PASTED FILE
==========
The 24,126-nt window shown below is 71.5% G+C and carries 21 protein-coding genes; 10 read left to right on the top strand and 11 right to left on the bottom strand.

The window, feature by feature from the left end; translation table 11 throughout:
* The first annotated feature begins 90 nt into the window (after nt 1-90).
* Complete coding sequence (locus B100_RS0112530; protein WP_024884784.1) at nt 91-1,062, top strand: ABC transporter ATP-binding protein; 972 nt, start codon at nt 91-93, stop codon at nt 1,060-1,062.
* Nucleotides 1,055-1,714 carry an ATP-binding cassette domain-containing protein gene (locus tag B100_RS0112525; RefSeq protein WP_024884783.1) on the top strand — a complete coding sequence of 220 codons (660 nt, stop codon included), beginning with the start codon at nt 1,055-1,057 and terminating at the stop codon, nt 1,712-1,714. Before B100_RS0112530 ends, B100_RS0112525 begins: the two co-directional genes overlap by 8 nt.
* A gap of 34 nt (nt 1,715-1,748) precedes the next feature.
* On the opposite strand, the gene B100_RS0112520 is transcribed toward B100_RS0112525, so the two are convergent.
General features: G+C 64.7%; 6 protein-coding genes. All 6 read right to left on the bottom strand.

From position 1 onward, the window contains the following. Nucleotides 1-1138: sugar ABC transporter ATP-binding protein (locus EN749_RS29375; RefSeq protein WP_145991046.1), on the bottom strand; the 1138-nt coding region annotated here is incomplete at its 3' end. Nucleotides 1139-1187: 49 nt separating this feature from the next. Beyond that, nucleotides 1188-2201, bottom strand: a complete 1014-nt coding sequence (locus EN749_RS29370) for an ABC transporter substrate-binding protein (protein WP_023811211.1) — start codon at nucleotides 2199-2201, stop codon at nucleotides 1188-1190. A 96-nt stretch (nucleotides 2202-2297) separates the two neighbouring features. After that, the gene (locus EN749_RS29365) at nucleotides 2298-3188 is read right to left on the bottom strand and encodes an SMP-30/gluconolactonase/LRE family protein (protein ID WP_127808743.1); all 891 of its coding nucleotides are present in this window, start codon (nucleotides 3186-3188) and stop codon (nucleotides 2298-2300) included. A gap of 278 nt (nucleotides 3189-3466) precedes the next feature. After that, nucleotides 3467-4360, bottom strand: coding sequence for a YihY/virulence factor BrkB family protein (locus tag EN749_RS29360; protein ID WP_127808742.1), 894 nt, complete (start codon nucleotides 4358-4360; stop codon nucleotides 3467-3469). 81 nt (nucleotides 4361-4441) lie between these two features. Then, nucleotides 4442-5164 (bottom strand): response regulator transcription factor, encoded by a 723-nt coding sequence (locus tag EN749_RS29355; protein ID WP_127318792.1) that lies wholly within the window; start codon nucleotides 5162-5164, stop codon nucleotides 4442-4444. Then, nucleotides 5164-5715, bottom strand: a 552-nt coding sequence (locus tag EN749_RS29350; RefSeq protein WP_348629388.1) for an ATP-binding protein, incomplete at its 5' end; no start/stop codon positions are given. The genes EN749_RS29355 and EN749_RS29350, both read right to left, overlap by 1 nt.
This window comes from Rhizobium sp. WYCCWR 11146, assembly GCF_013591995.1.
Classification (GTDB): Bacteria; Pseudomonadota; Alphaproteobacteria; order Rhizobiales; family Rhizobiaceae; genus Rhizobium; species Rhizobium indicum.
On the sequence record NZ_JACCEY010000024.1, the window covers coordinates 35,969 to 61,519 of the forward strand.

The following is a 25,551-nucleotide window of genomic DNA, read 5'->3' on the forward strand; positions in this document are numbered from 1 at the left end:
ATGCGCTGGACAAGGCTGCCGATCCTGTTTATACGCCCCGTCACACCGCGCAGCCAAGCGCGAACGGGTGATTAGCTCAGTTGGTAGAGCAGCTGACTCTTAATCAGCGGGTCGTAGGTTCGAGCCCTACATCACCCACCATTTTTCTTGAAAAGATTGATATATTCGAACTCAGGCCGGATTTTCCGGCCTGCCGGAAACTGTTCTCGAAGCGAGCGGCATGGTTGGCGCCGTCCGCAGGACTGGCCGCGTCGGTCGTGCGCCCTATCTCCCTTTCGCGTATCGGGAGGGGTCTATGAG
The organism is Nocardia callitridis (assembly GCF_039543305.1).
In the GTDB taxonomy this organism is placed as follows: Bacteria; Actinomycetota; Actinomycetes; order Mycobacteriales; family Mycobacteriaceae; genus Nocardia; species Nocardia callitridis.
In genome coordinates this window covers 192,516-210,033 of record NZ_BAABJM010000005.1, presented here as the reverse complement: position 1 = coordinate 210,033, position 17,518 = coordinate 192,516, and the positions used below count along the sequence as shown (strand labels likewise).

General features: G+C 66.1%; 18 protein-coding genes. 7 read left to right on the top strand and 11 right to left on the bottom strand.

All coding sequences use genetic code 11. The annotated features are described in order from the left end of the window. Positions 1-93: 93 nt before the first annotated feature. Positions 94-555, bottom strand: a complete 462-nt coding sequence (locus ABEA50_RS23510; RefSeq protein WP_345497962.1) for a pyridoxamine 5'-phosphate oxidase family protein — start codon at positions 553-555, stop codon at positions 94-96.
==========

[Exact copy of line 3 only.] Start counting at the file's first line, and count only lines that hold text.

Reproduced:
* The first annotated feature begins 90 nt into the window (after nt 1-90).